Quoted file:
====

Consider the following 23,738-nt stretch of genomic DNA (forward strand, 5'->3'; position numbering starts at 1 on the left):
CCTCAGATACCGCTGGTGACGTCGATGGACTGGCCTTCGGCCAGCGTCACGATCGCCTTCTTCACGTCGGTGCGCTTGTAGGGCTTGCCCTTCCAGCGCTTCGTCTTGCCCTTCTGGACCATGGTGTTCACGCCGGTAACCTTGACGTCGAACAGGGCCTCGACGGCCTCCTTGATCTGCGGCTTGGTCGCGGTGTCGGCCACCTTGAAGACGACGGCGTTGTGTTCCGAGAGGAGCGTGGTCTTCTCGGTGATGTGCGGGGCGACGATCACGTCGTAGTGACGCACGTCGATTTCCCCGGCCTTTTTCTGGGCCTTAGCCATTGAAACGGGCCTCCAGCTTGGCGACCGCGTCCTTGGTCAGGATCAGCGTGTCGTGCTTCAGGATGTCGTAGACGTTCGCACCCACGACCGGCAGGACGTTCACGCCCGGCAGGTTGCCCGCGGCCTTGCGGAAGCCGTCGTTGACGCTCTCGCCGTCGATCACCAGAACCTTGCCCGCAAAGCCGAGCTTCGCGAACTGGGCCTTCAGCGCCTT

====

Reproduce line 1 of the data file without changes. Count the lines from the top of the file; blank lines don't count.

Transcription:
Consider the following 23,738-nt stretch of genomic DNA (forward strand, 5'->3'; position numbering starts at 1 on the left):